“The World Health Organization has warned countries to take an ‘evidence-based approach’ when responding to the threat of the coronavirus after the U.K. urged its citizens to leave China. In a veiled criticism of the Foreign Office, which advised British residents to quit China if possible, Dr. Tedros Adhanom Ghebreyesus, director general of the WHO, said ‘blanket approaches’ were not helpful. Speaking at a press conference on Wednesday, he pointed out that 80 percent of China’s cases of the coronavirus were in just one province — Hubei in central China…” (Gulland, 2/5).
Additional coverage of the novel coronavirus outbreak and response is available from Bloomberg, Bloomberg Quint, Devex, The Guardian, Los Angeles Times, NPR, Reuters, Scientific American, The Telegraph, VOA, and Vox.
- WHO To Set Research Agenda For Novel Coronavirus, As Scientists Work To Develop Experimental Vaccines, Patients Seek Effective Treatments
Reuters: WHO convening experts on drugs, vaccines to set coronavirus research agenda
“Hundreds of experts will meet in Geneva next Tuesday and Wednesday to set research and development priorities for coronavirus drugs, diagnostics, and vaccines to combat the outbreak, the World Health Organization (WHO) said on Wednesday…” (Nebehay, 2/5).
STAT: In effort to develop coronavirus vaccine, outbreak expert sees ‘hardest problem’ of his career
“As China struggles to contain an epidemic caused by a new coronavirus, science is racing to develop vaccines to blunt the outbreak’s impact. Central to the effort is CEPI — the Oslo, Norway-based Coalition for Epidemic Preparedness Innovations — a global partnership created to spearhead development of vaccines in just this type of emergency…” (Branswell, 2/6).
Wall Street Journal: China’s Coronavirus Outbreak Prompts Patients to Scramble for Remedies
“Desperate for a cure for the new coronavirus spreading quickly across the country, Chinese families are flocking online to seek experimental remedies that might be effective against the virus, despite government warnings that no proven treatment has been found…” (Chin/Wang, 2/6).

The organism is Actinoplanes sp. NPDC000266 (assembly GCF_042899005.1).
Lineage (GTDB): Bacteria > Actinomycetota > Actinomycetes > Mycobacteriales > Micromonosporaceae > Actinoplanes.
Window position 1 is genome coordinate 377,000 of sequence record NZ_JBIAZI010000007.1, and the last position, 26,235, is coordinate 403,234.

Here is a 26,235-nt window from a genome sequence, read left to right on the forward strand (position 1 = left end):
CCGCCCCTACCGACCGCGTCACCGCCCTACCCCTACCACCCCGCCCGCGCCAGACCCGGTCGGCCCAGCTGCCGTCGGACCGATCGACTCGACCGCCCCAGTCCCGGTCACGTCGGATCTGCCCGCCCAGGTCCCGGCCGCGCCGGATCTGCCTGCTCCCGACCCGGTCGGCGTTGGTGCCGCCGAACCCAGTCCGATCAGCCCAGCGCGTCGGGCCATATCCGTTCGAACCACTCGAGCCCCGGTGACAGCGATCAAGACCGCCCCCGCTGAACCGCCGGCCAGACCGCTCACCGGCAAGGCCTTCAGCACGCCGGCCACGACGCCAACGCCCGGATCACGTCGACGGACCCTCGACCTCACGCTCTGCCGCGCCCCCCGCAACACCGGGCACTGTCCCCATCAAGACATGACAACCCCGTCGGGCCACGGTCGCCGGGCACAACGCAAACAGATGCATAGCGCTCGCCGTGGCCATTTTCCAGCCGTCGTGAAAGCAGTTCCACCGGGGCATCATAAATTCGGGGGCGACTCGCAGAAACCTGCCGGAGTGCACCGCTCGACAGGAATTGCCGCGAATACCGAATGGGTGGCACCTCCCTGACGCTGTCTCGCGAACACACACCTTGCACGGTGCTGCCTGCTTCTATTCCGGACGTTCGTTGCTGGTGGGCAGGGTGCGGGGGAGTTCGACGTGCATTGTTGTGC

Additional coverage of research into a novel coronavirus vaccine and efforts to find effective treatments is available from The Economist, Foreign Policy, Homeland Preparedness News, New York Times, and Reuters (2) (3).
- African Nations, WHO Work To Prepare For First Coronavirus Cases On Continent With Close Ties To China
Washington Post: Africa has 1.2 billion people and only six labs that can test for coronavirus. How quickly can they ramp up?
“…No cases have been confirmed so far in any of Africa’s 54 countries, but the risk of an outbreak is high, World Health Organization leaders say. Africa is home to 1.2 billion people, including an estimated 1 million Chinese nationals, who tend to work in business, construction, oil, and mining — a testament to Beijing’s increasingly tight relationship with Senegal, Nigeria, Ethiopia, and beyond. … To address that concern, medical teams from 15 African nations are convening in Dakar on Thursday for an emergency workshop on the first layer of readiness: diagnosing the new virus. WHO officials said 24 countries, encompassing most of Africa’s population, will receive the material needed to conduct the tests by the end of the week…” (Paquette et al., 2/6).
- WHO Appeals For $675M To Bolster International Response To Novel Coronavirus
U.N. News: $675 million appeal to stop coronavirus in its tracks, as deaths rise
“The head of the World Health Organization (WHO) appealed on Wednesday for $675 million to boost international measures to counter the new coronavirus epidemic, as deaths from the outbreak [surpassed] 500. … Noting the concern generated by the virus, Tedros added that ‘we must not forget how difficult it is for the people of Wuhan,’ in reference to the city at the epicenter of the outbreak in central China…” (2/5).
- Gates Foundation Pledges $100M To Assist In Coronavirus Response
Business Insider: The Gates Foundation is spending $100 million to fight the coronavirus outbreak. Bill Gates has warned about a pandemic for years.
“As the novel coronavirus continues to spread around the world, the Bill and Melinda Gates Foundation announced on Wednesday that it is contributing $100 million toward the fight to contain the outbreak. ‘The funding will help strengthen detection, isolation, and treatment efforts; protect at-risk populations; and develop vaccines, treatments, and diagnostics,’ the foundation said in a press release. The foundation previously pledged to spend $10 million to boost efforts to address the outbreak, so the new figure includes that sum, though it’s a significant jump…” (Secon, 2/5).
- News Outlets Report On China's Handling Of Coronavirus Outbreak, Political Impacts
Financial Times: Coronavirus: the cost of China’s public health cover-up (Kynge et al., 2/5).
New York Times: China Clamps Down on Coronavirus Coverage as Cases Surge (Zhong et al., 2/5).
Reuters: China troubled at U.K. PM Johnson’s silence over coronavirus: BBC (Faulconbridge, 2/6).
Reuters: China may delay annual meeting of parliament due to virus outbreak: sources (2/6).
- Devex Examines Development Community's Concerns Over Funding For New International DFC, Potential Impacts On Other Aid Programs
Devex: Potential budget bump for DFC raises concerns about aid funding
“The development community has generally supported the new International Development Finance Corporation, but a proposal expected in the budget request next week is raising concerns that funding the new agency’s equity authority could come at the expense of other aid programs. … While the development community wants to see DFC succeed, several development experts told Devex that they had serious concerns about how the agency’s equity authority is being funded and that they felt Congress and the administration need to fix the way equity is treated…” (Saldinger, 2/6).